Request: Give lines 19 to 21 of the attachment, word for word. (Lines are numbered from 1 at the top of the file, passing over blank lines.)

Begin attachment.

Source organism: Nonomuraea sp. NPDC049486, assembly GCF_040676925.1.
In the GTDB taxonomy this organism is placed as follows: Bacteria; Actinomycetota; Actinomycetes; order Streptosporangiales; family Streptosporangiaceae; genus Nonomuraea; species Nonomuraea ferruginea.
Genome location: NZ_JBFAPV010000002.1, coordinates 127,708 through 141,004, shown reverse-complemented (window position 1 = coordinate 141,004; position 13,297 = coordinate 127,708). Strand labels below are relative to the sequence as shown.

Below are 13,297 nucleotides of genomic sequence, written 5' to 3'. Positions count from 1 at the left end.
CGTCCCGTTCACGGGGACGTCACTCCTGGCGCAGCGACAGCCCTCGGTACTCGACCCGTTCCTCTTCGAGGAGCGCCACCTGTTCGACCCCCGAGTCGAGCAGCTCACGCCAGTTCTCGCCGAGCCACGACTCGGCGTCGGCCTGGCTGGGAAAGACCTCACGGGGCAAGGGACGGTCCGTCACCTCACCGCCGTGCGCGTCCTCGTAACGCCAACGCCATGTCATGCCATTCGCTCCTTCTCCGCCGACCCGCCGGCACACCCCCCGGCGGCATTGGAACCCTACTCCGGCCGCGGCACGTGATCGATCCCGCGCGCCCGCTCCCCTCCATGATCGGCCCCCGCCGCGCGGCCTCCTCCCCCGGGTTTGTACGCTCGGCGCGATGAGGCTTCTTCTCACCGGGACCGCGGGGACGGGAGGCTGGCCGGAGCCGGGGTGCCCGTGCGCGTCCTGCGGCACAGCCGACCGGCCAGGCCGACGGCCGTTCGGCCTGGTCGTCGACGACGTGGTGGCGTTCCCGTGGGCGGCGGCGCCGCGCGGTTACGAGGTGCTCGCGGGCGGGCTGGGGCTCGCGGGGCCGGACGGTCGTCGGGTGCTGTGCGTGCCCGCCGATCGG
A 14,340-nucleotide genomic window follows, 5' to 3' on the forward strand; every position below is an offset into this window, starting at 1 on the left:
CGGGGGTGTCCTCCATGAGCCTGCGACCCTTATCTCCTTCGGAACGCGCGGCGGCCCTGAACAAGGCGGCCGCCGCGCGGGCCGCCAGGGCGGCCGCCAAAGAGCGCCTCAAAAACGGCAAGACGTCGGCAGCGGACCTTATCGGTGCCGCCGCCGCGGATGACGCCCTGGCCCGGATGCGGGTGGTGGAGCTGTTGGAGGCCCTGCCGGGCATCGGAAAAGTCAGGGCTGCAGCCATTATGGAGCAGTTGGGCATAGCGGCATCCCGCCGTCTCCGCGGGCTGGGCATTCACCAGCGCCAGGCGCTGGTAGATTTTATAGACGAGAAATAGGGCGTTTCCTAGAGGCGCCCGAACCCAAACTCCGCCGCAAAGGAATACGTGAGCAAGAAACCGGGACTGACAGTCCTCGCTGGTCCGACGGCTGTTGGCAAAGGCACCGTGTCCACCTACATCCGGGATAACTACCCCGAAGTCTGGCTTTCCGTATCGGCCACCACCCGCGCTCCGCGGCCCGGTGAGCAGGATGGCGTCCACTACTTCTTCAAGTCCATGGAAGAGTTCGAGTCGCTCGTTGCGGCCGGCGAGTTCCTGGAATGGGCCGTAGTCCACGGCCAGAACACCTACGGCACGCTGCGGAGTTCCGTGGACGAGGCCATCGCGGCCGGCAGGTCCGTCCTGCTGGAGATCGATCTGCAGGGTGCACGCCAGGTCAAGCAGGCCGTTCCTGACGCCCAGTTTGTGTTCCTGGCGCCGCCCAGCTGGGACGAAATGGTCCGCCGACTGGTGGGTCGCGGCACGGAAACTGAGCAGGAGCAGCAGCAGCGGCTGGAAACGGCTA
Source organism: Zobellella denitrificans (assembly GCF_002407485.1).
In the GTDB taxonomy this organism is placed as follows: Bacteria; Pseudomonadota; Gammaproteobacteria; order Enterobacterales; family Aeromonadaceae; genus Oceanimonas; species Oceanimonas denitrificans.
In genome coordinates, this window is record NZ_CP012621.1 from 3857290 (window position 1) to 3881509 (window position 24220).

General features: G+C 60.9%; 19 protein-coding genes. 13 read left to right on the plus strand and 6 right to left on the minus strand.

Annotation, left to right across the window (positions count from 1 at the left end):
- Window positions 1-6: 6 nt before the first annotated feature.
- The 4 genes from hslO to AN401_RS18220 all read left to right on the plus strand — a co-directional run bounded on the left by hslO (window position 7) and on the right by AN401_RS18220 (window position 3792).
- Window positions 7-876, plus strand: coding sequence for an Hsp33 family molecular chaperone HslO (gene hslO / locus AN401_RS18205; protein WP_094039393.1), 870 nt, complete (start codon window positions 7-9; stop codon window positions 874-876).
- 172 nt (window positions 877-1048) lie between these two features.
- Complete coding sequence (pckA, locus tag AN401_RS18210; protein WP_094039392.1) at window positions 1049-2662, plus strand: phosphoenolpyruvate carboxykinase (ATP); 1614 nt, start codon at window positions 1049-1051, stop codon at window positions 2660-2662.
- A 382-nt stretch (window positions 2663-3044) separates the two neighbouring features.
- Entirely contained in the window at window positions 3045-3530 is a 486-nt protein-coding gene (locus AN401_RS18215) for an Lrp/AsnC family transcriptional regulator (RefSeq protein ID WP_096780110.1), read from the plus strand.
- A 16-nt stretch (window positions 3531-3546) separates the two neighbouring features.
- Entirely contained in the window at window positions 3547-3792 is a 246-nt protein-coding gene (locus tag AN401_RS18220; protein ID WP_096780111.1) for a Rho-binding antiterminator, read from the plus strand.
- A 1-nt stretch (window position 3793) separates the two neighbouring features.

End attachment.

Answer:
- Entirely contained in the window at window positions 3045-3530 is a 486-nt protein-coding gene (locus AN401_RS18215) for an Lrp/AsnC family transcriptional regulator (RefSeq protein ID WP_096780110.1), read from the plus strand.
- A 16-nt stretch (window positions 3531-3546) separates the two neighbouring features.
- Entirely contained in the window at window positions 3547-3792 is a 246-nt protein-coding gene (locus tag AN401_RS18220; protein ID WP_096780111.1) for a Rho-binding antiterminator, read from the plus strand.